Economic Growth and Civility – There is a Connection

When people have more – more money, more resources – they are less likely to come apart as a society.  With economic growth, people are more likely to work together well, get along with each other, and accomplish greater things.

When there is good economic growth, people practice civility.

This is the view of  Benjamin M. Friedman in his book, The Moral Consequences of Economic Growth.  Here are two key quotes:

I believe that the rising intolerance and incivility and the eroding generosity and openness that have marked important aspects of American society in the recent past have been, in significant part, a consequence of the stagnation of American middle-class living standards during much of the last quarter of the twentieth century.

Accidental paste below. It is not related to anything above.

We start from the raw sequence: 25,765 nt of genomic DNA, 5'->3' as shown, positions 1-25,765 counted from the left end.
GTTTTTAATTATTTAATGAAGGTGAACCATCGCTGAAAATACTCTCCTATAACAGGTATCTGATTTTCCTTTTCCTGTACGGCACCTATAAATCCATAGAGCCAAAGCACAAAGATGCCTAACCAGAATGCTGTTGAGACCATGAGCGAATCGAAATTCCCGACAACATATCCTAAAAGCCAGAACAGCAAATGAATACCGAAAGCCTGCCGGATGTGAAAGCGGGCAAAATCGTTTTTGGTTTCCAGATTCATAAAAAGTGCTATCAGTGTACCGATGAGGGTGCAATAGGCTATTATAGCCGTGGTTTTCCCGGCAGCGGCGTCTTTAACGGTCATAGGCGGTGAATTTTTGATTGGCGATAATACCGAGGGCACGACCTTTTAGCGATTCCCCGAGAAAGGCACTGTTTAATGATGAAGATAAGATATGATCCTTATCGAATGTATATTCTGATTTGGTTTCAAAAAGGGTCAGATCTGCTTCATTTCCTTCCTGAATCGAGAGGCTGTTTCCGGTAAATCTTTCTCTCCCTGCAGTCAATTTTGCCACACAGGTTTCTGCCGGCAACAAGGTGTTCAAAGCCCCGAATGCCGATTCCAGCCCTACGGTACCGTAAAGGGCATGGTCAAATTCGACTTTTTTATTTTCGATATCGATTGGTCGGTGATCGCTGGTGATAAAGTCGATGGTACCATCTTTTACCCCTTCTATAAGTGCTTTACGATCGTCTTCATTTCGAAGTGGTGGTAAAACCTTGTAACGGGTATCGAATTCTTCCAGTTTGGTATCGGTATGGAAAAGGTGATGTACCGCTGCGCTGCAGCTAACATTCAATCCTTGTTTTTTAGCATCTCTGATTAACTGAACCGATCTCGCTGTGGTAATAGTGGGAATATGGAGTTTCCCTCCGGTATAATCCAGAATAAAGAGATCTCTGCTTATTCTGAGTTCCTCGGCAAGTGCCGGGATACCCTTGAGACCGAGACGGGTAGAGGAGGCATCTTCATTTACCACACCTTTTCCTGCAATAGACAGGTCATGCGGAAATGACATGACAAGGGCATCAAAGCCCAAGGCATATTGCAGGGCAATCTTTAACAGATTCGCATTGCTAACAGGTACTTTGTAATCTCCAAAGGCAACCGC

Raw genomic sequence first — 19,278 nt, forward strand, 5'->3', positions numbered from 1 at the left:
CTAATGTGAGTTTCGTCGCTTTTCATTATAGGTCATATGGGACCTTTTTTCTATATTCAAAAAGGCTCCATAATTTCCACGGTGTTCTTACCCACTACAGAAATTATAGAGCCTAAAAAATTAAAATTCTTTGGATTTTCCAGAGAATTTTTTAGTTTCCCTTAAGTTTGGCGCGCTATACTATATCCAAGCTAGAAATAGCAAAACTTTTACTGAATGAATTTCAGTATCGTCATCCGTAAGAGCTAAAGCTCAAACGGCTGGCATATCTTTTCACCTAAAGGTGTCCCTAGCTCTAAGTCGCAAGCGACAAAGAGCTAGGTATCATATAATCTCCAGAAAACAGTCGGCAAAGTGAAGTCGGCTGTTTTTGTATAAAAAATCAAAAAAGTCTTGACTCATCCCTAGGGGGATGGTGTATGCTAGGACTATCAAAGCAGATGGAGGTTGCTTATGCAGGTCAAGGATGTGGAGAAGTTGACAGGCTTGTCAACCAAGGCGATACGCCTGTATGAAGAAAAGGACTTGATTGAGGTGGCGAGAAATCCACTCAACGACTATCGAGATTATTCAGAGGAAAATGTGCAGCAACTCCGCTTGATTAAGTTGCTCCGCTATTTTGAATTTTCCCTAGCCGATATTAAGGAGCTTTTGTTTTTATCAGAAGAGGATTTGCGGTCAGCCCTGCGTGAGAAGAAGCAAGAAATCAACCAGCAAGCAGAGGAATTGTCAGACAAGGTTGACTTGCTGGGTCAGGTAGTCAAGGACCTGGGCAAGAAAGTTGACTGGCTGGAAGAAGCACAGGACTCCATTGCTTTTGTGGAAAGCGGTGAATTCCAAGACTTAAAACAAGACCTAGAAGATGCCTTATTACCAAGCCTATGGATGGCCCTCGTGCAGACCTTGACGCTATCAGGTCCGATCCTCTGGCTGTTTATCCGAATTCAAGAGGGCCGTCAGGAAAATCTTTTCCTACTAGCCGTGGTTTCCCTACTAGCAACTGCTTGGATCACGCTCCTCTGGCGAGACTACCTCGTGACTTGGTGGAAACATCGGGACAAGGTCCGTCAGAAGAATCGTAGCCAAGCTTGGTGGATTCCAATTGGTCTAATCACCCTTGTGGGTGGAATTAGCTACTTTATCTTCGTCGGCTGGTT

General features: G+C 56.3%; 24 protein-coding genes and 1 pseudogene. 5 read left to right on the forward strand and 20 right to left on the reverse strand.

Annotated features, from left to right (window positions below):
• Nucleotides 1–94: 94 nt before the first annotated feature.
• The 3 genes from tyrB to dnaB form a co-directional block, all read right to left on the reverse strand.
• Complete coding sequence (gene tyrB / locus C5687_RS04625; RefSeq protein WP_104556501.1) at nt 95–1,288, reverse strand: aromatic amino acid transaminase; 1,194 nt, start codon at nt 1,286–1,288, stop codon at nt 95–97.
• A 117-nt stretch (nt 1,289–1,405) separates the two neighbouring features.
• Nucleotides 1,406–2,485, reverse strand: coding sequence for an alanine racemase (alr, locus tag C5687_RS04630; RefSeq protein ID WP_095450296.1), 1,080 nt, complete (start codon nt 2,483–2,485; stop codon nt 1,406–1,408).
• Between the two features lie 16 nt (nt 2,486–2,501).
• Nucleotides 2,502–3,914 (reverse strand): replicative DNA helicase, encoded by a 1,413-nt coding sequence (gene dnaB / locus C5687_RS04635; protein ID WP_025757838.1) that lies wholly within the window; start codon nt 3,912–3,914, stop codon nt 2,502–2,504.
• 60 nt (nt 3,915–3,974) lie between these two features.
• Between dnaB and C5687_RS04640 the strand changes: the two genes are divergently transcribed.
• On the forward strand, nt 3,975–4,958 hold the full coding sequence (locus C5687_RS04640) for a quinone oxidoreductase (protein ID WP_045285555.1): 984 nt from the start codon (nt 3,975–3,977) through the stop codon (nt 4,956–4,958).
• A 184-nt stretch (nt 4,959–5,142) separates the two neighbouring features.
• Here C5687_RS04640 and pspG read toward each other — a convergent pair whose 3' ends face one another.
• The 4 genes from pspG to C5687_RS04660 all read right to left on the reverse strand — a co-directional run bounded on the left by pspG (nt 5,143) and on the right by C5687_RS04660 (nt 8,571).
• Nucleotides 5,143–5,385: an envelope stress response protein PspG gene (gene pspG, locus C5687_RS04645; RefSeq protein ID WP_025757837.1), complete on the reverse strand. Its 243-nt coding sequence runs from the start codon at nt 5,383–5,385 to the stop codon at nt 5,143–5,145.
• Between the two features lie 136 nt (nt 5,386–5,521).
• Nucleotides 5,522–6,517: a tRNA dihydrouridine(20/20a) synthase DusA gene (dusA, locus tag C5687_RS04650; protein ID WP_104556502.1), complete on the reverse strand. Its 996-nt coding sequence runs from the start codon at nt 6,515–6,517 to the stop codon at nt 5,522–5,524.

When the attitudes of the broad majority of citizens are shaped by a rising standard of living, over time that difference usually leads to the positive development of – to use again the language of the Enlightenment – a society’s moral character. 

In other word’s, a society’s moral character is improved when there is more-than-adequate economic growth.  When growth slows down to a trickle, civility is one of the casualties.

Sounds like a pretty good description or our current situation, doesn’t it?

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